Workforce productivity has fluctuated over time, but it’s increased by one to two percentage points a year since the 1940s when such information was first compiled. Advances in technology, improvements in management practices, and increases in education and skill levels among workers have fueled these productivity increases and helped workforces produce more than ever.Read more
To help things along, employers can take certain steps to increase productivity in their workplaces. Here are some ways to maximize the productivity of your workplace so workers accomplish more for you.
Train and Equip Employees
The most important thing you can do to bolster employees’ productivity is to ensure they have enough training and equipment to do their jobs well. Several studies have shown a strong correlation between training and performance, which seems basic, but with 59% of employees saying they received no formal training before starting a job, training and equipping seem like good places to start.
If your company provides training and equipment to new employees, evaluations should be part of the process so you can measure the effectiveness of your preparations. Employees are the ones best able to tell you what kind of additional training they need for success so you can be sure you aren’t losing productivity due to these areas lacking.
Create a Positive Work Environment
Are employees working in conditions that are clean, attractive, and updated? The physical environment can influence productivity, but that’s only part of a positive environment. Messages that employees are respected and valued are more important than physical environments.
An atmosphere of support and encouragement can go a long way towards improving productivity. When employees sense their leaders care about them, they’re motivated to do their best in return.
Focus on Employees’ Well-Being
Workplace or personal stress can impact the productivity of even the most skilled employees, so it benefits an employer to take notice of stress in employees and have resources in place to help them deal with it.
Part of this focus needs to be on communication between management and employees so everyone feels comfortable sharing their needs. Employees will feel comfortable sharing when they’re confident they’ll be understood rather than penalized.
Set Goals and Expectations
Productivity goals may not be top of mind when an employee first looks to get a job with your company, but they’re important if you’re trying to set expectations, hire staff, or give employees parameters for how their productivity should look. Goals need to be realistic, but they should also encourage productivity growth.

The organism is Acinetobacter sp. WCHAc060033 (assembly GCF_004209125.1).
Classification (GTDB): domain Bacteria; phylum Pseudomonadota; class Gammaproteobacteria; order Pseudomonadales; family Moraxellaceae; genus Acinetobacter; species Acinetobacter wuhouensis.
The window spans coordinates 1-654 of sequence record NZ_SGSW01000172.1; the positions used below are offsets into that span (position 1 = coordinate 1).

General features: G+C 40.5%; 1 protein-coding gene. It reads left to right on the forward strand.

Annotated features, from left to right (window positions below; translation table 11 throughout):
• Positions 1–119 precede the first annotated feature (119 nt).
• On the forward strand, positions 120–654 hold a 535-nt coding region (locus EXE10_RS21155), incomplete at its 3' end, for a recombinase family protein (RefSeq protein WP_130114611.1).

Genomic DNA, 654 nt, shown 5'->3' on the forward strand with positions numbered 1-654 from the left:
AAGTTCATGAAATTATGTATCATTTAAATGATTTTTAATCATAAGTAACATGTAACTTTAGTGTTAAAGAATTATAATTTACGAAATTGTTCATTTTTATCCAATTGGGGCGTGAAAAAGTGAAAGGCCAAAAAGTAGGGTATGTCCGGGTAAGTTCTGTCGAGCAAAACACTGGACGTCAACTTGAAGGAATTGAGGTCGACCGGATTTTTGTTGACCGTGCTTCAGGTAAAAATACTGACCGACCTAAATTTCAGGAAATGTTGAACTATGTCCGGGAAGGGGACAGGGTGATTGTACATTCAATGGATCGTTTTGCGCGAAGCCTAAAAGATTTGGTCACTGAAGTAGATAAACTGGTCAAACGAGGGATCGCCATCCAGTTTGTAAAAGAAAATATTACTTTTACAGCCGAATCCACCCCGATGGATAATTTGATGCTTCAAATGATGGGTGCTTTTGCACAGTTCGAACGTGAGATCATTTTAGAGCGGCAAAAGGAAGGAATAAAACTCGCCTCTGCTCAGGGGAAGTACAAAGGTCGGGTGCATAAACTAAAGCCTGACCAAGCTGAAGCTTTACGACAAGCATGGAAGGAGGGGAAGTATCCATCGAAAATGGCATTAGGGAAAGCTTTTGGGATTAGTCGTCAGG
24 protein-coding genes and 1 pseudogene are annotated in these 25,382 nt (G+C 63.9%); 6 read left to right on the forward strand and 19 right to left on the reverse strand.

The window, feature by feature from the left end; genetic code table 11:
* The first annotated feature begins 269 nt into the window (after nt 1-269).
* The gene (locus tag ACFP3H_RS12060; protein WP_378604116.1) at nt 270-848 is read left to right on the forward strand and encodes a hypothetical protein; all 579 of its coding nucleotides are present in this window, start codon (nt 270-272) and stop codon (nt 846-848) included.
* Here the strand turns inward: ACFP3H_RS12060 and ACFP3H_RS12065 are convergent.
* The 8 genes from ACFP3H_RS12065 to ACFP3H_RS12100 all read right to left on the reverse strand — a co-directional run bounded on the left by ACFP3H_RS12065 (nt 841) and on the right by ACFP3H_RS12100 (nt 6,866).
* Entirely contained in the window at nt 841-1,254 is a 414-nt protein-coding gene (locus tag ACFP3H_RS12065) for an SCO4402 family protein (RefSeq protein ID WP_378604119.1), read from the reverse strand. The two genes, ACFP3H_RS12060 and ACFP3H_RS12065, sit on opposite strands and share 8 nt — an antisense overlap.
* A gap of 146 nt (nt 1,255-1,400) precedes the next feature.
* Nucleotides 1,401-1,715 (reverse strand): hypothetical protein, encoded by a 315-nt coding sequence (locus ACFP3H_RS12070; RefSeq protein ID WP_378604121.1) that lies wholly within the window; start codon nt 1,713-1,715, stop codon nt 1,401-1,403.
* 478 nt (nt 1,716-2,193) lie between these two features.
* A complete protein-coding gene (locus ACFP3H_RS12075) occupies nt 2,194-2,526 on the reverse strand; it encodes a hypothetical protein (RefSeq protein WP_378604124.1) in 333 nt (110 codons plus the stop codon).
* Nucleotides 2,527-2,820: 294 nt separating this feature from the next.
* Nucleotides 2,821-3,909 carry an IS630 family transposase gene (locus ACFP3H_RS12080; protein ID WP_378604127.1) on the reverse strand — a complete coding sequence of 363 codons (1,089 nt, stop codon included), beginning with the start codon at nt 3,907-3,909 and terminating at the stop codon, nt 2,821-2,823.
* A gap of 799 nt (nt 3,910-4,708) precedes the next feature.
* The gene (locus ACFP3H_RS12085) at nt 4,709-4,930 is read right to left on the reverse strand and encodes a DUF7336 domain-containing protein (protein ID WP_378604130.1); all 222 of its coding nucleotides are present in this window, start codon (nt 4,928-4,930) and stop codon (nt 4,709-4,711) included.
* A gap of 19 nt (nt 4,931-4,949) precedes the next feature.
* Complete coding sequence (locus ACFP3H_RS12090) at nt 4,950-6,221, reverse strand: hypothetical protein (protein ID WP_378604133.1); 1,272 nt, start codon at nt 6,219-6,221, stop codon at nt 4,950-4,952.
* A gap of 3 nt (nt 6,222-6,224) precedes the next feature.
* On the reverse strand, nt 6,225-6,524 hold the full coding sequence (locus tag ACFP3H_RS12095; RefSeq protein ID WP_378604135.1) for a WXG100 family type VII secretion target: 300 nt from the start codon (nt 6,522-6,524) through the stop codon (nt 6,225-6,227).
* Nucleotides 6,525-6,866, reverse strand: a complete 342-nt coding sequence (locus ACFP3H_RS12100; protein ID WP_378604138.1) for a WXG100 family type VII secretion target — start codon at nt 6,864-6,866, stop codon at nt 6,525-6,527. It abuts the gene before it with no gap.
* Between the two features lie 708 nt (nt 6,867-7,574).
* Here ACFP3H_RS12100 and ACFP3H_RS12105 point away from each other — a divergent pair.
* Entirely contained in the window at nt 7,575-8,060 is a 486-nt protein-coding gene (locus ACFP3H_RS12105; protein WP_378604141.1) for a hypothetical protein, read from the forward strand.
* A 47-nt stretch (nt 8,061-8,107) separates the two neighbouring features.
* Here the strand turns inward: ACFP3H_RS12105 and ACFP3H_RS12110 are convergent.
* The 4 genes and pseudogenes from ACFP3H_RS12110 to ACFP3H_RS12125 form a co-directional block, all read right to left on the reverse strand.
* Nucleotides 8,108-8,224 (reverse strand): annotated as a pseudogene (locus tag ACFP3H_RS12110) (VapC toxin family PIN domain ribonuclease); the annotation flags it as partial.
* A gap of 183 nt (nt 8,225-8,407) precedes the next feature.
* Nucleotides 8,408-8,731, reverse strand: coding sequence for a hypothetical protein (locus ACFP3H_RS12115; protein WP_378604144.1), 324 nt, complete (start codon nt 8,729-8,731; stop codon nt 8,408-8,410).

Setting expectations too high will only set employees up for failure. However, setting them too low will lead to mediocrity and boredom.
Consider Remote Work or a Hybrid Schedule
Remote work doesn’t increase productivity for every employee, but most find they’re more productive when they don’t have to get up early, dress professionally, or commute to the office every day. A remote or hybrid schedule can work for many firms, but it should be measured to ensure productivity goals are met.
Knowing remote work will be monitored to ensure productivity will help keep employees on the straight and narrow if that’s an issue for them. If managers are aware conditions at home are not conducive to remote work (i.e., there are young children around), they can suggest or require that employees work in the offices.
Gamification makes goals and work fun for most people. They enjoy friendly competition to see how much work can be completed to a standard of quality and accuracy. There are many software tools to help with gamification either by measuring sales, quality assurance, or project completion rates.
It can be tempting for managers to have too much influence over how employees complete their work, but most employees hate being micromanaged and will balk at doing their best jobs at work when they see such influence present.
Micromanaging really isn’t necessary when good training and resources are provided. If an employee isn’t doing a job and invites micromanagement, it’s better to resist and to deal with the issues through meetings or a performance review that provides specific feedback.
Appreciate and Reward
A study by O.C. Tanner showed only 61% of employees feel appreciated, while only 32% felt that recognition of a job well done is sincere. Most workplaces don’t express enough appreciation or reward employees enough to maximize productivity, so that’s one area to work on that can yield results.
A BambooHR study also found that a monetary bonus or Visa gift card is preferred by most employees, followed by extra vacation time, retail gift cards, and brand-name products. All these ranked higher than verbal recognition, reserved parking spaces, or medals.
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